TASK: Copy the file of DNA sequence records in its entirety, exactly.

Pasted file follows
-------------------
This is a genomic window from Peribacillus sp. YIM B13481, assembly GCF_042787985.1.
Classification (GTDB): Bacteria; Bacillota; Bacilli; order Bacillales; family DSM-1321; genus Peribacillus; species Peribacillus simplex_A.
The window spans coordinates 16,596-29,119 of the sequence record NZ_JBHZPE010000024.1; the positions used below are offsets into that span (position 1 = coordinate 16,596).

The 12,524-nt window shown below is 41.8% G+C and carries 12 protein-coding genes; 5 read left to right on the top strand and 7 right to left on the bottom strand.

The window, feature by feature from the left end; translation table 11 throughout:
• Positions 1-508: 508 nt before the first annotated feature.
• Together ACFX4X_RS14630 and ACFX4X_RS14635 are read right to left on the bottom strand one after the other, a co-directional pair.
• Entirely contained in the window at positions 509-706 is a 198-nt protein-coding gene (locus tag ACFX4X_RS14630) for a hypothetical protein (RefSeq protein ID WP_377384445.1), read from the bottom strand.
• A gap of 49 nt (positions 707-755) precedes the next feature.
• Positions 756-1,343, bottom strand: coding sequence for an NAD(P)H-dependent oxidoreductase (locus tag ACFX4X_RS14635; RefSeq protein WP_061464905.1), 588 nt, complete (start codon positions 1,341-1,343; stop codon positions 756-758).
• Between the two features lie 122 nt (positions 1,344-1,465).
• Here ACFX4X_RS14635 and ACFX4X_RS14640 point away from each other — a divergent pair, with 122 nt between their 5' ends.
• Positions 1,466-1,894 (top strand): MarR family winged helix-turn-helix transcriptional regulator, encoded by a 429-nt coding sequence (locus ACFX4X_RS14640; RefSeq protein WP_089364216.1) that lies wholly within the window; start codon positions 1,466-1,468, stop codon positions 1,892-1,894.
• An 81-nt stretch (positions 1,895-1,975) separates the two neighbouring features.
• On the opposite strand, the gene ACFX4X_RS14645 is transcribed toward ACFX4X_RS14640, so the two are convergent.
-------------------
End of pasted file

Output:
This is a genomic window from Peribacillus sp. YIM B13481, assembly GCF_042787985.1.
Classification (GTDB): Bacteria; Bacillota; Bacilli; order Bacillales; family DSM-1321; genus Peribacillus; species Peribacillus simplex_A.
The window spans coordinates 16,596-29,119 of the sequence record NZ_JBHZPE010000024.1; the positions used below are offsets into that span (position 1 = coordinate 16,596).

The 12,524-nt window shown below is 41.8% G+C and carries 12 protein-coding genes; 5 read left to right on the top strand and 7 right to left on the bottom strand.

The window, feature by feature from the left end; translation table 11 throughout:
• Positions 1-508: 508 nt before the first annotated feature.
• Together ACFX4X_RS14630 and ACFX4X_RS14635 are read right to left on the bottom strand one after the other, a co-directional pair.
• Entirely contained in the window at positions 509-706 is a 198-nt protein-coding gene (locus tag ACFX4X_RS14630) for a hypothetical protein (RefSeq protein ID WP_377384445.1), read from the bottom strand.
• A gap of 49 nt (positions 707-755) precedes the next feature.
• Positions 756-1,343, bottom strand: coding sequence for an NAD(P)H-dependent oxidoreductase (locus tag ACFX4X_RS14635; RefSeq protein WP_061464905.1), 588 nt, complete (start codon positions 1,341-1,343; stop codon positions 756-758).
• Between the two features lie 122 nt (positions 1,344-1,465).
• Here ACFX4X_RS14635 and ACFX4X_RS14640 point away from each other — a divergent pair, with 122 nt between their 5' ends.
• Positions 1,466-1,894 (top strand): MarR family winged helix-turn-helix transcriptional regulator, encoded by a 429-nt coding sequence (locus ACFX4X_RS14640; RefSeq protein WP_089364216.1) that lies wholly within the window; start codon positions 1,466-1,468, stop codon positions 1,892-1,894.
• An 81-nt stretch (positions 1,895-1,975) separates the two neighbouring features.
• On the opposite strand, the gene ACFX4X_RS14645 is transcribed toward ACFX4X_RS14640, so the two are convergent.